If this same earthquake of 7.1 occurred 150 mile below the surface of Haiti, there would have been little or no damage reported.

    Let me cast your mind back to the year 2007. There was a slightly stronger earthquake — with a magnitude of 7.4 which occurred near the island of Martinique. even though it was 90 miles deep, Pieces of the Parliament building in Barbados fell into to middle of Broad Street, Dominica was rocked, I lost my Tv because it fell off the stand. Other islands reported Damage. And this earthquake was not even a direct hit.


    PLEASE WAKE UP AND SMELL THE COFFEE, W. Wansborough you are fast asleep!!!

  4. W. Wansborough
    January 21, 2010

    I think it is a good idea for all lay people, to the best of their ability, to acquaint themselves with a bit of basic science where the earth’s geology is concerned.

    There are many places on the net, too numerous to mention, where one can read and educate oneself on geology. I don’t want to dampen the public’s curiosity by posting information. Now that public interest has been heightened it is a good time for some self education.

    There is an important observation that I want to point out. Change is one of the basic characteristics of the natural world as we perceive it with our five senses. Everything is in a constant state of continuous change. Some changes are easy to detect while others are extremely subtle. scientific research helps us to understand the ‘reality’ that underpins our perceptions. An important quantity associated with any kind of change is time. Anybody who wants to grasp even the most basic ideas about motion in the earth’s crust must prepare themselves to think on a very long time scale. Geological time scales are usually calibrated in millions of years. Dominica is a very young island at a few million years old and is still in the process of being born.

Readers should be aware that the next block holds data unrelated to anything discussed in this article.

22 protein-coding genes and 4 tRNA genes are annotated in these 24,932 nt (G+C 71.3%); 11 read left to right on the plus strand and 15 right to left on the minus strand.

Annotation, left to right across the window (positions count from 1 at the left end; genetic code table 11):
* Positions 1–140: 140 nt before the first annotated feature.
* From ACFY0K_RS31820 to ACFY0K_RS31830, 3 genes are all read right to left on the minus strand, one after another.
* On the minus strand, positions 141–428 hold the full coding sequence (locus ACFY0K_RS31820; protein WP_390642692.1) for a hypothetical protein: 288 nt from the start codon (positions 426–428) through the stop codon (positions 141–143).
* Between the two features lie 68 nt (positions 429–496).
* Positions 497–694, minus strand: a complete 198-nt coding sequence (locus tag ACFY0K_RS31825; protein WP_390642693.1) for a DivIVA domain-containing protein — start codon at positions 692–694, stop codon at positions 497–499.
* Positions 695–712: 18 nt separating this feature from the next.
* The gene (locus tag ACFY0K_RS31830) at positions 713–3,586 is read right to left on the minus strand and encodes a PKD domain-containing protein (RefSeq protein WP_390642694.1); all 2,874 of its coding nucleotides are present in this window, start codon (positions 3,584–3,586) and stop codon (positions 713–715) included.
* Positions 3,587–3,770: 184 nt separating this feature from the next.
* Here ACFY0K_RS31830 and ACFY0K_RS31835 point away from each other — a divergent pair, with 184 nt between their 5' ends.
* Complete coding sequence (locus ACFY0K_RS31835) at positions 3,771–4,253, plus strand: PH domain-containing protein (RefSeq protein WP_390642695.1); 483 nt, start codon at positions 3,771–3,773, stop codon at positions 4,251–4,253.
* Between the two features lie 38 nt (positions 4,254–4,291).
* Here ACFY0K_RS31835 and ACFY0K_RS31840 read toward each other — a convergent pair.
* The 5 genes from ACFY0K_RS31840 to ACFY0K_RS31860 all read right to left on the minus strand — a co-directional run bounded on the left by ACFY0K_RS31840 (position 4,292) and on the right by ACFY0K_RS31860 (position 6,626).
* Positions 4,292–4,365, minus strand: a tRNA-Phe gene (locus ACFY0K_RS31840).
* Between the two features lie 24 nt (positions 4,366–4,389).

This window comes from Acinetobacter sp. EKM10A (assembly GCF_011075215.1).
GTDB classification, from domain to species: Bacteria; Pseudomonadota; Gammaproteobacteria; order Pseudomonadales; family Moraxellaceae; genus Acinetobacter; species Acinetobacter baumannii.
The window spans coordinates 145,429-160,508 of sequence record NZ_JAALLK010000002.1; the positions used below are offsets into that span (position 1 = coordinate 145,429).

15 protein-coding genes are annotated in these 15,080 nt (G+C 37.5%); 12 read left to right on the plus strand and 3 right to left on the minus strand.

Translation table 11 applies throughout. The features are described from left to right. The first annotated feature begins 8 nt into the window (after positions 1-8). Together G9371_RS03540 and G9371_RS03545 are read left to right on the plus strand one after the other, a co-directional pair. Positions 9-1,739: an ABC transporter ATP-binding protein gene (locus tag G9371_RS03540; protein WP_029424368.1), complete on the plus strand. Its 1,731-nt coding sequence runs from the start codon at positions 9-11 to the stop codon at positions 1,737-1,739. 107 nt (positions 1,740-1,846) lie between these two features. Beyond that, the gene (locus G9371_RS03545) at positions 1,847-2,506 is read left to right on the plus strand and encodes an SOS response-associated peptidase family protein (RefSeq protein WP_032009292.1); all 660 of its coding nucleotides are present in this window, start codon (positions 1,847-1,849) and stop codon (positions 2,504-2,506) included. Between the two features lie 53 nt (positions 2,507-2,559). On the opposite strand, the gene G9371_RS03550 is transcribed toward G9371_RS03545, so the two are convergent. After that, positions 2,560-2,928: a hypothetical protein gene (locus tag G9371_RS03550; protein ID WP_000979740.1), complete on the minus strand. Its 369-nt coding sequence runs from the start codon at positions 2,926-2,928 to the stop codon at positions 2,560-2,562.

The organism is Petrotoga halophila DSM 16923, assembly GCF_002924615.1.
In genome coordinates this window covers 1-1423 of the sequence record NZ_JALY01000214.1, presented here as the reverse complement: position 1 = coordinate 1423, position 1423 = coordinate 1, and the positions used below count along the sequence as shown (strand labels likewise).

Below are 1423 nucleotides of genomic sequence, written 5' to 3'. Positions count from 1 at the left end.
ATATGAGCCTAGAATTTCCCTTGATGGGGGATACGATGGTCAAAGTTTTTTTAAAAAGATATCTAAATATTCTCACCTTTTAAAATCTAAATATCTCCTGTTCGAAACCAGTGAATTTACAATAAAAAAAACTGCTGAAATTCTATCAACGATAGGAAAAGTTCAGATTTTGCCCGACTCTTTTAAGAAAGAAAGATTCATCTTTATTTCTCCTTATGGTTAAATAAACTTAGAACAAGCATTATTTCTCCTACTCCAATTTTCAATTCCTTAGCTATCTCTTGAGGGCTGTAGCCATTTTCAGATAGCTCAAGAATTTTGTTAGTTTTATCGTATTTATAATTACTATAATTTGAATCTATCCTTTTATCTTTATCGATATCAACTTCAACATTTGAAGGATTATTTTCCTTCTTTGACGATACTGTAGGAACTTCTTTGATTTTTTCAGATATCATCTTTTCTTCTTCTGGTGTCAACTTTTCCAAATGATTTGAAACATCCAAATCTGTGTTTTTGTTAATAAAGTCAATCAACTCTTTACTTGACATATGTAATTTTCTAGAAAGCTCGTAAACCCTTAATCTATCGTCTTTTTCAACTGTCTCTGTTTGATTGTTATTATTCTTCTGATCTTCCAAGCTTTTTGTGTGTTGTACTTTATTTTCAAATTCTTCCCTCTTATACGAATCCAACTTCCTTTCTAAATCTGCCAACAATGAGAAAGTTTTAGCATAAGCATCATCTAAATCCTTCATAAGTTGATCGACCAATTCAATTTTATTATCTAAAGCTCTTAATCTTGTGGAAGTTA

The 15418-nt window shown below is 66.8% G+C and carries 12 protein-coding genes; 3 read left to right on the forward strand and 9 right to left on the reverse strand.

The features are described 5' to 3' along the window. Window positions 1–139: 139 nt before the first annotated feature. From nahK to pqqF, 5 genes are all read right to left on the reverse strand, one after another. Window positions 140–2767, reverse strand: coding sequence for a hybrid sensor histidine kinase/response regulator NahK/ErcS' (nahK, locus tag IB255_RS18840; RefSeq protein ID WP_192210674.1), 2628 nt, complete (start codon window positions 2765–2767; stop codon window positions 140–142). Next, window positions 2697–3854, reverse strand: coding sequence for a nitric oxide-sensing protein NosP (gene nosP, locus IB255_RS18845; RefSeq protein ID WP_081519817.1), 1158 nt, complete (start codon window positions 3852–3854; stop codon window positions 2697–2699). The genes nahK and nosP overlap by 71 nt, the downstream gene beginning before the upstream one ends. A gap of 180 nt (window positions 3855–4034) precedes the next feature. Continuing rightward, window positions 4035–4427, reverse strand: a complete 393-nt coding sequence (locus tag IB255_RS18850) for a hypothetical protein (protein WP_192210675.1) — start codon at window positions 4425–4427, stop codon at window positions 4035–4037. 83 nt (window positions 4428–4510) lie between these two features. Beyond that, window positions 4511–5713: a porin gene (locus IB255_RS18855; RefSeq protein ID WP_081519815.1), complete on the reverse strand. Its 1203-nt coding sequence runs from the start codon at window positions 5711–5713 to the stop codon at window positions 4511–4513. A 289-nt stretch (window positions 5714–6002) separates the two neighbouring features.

In my opinion, Dominicans should not worry about a repeat of the Haiti quake happening to our island. Dominica is an under populated location with low density housing. There is not the kind of convoluted infrastructure with masses of heavy industrial construction under which people get buried when big quakes happen. The middle of the island is well provided with huge trees with large roots to hold soil and minimize landslides. For example Roseau does not have the heavy mass of construction that would pose any great challenge to diggers or lifting equipment.

    I think what Dominica needs is a study of the Haiti situation from which we can create a model of our own. That model would inform the kind of preparation we make for the big one.

    Earthquakes and volcanic eruptions is the method that nature uses to give birth to land. If there were no land we would most likely all be fish. But then that’s another theory.

  5. newtral
    January 21, 2010


    Who knows when we will have an earthquake? No one! not even our predictive Geologist.

    Further more, while the destruction in Dominica would be less than Haiti, it would still be very Bad.

    If we were hit with a 7.0 magnitude quake as close to the surface as Haiti had, here is what would be likely to Happen.

    1. Sever Landslides, cutting off villages for days even weeks
    2. Collapse of old buildings in Roseau (especially old churches made with malases and rock / no steel) that are built on the Roseau water bed ( can you inmagine a earthquake hitting Dominica at mid morning mass, when these old churches are filled with people)
    3. Collapse of Buildings on steep mountain sides (Fond Cole is one such place)
    4. Severe cracks in buildings, affecting structural integrity, as a result uninhabitable.

    Further more look at the pattern over the last 7 days
    Haiti: 7.0
    Venezuela: 5.6 and 4.8
    Cayman Islands; 5.8
    Haiti: 6.0
    Cuba: 5.8
    Dominica: every day 2.5 to 4.0

    All of these islands are along the Caribbean tectonic plate